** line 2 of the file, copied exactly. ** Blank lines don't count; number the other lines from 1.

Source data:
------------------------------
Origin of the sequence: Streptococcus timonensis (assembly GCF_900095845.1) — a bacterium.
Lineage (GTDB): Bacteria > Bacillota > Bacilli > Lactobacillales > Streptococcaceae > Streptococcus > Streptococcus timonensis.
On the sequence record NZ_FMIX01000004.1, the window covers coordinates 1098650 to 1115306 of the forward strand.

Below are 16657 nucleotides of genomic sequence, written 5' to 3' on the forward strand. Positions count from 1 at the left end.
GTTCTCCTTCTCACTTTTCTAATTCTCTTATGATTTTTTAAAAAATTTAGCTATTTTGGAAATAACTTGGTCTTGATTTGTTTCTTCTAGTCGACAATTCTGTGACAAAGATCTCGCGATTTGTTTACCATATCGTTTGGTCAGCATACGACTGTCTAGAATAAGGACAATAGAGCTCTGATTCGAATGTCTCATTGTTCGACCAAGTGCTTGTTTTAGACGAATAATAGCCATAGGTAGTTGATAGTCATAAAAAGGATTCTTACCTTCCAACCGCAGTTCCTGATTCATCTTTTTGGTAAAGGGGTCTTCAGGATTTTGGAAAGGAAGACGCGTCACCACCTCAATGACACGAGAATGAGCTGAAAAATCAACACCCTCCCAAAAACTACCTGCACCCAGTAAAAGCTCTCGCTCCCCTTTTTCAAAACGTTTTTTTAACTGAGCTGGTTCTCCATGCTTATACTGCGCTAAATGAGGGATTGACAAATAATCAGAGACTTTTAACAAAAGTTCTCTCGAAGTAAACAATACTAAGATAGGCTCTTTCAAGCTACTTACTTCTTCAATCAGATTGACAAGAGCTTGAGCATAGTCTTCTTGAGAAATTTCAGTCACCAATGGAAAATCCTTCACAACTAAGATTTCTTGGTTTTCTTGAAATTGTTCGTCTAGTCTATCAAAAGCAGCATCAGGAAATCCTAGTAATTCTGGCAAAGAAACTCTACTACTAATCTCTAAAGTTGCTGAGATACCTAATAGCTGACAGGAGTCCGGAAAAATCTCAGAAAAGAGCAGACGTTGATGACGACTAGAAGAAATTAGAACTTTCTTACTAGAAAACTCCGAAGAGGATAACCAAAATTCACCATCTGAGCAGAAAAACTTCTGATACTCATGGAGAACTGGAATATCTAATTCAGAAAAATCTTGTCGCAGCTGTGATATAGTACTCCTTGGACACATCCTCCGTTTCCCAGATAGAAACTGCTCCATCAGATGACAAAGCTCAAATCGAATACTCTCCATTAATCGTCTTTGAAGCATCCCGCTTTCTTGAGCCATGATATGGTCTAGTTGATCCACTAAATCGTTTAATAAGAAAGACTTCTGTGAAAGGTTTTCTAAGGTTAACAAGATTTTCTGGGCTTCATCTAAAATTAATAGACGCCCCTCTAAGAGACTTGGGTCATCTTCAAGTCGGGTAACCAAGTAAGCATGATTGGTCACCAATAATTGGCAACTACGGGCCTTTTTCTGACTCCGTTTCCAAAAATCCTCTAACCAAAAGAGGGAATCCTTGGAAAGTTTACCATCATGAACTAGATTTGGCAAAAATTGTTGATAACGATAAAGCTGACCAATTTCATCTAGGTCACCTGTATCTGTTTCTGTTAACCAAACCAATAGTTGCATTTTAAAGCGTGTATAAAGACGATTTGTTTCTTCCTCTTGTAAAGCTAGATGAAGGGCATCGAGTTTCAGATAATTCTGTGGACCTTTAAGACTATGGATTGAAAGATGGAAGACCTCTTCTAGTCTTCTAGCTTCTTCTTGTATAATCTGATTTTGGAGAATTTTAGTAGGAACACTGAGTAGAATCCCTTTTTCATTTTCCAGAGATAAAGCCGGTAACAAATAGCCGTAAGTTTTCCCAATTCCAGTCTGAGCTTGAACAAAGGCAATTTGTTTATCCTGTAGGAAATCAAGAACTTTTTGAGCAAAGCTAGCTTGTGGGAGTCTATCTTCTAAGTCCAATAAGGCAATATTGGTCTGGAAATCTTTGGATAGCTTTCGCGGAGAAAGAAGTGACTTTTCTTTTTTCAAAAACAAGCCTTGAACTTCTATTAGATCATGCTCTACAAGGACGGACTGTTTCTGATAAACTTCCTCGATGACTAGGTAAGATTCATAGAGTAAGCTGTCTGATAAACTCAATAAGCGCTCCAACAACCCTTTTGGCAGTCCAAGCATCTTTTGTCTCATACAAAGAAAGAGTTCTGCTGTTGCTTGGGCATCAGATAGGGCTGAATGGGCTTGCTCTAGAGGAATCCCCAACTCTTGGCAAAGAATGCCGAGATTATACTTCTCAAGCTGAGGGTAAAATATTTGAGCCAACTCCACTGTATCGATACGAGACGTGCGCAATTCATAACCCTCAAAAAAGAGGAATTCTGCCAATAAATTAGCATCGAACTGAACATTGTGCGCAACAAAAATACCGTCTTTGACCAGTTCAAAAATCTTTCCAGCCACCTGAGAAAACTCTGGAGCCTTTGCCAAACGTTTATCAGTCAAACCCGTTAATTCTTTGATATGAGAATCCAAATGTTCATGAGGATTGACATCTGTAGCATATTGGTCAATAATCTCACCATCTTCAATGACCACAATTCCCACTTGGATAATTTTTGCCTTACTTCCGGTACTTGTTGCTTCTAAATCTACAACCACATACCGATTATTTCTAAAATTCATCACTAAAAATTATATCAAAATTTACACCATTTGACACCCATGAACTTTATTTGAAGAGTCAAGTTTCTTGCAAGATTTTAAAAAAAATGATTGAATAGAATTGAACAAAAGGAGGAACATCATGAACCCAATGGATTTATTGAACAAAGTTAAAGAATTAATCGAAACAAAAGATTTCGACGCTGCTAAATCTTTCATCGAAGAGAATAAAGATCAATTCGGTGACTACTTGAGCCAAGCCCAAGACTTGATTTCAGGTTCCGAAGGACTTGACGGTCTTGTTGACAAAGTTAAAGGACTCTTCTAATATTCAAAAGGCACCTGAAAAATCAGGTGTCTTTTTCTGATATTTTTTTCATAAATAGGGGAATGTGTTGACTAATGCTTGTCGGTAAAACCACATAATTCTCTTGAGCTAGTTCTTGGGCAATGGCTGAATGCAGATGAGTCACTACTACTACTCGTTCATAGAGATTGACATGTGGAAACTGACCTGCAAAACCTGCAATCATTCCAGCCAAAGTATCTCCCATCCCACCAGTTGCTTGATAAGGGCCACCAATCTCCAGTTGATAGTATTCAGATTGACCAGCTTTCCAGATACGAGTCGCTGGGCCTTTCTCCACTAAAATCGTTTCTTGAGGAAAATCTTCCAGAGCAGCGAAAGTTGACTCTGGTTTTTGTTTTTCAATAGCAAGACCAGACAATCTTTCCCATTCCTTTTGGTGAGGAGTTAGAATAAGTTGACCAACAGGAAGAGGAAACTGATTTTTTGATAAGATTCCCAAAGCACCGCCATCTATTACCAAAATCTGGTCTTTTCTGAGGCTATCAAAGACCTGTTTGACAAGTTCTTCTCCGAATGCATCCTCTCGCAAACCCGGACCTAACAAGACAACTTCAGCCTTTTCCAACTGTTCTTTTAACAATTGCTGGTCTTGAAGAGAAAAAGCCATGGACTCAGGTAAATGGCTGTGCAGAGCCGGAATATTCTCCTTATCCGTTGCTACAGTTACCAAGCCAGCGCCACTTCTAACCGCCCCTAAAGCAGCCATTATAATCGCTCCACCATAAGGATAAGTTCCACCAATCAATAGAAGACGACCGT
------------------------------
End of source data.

Lineage (GTDB): Bacteria > Bacillota > Bacilli > Lactobacillales > Streptococcaceae > Streptococcus > Streptococcus timonensis.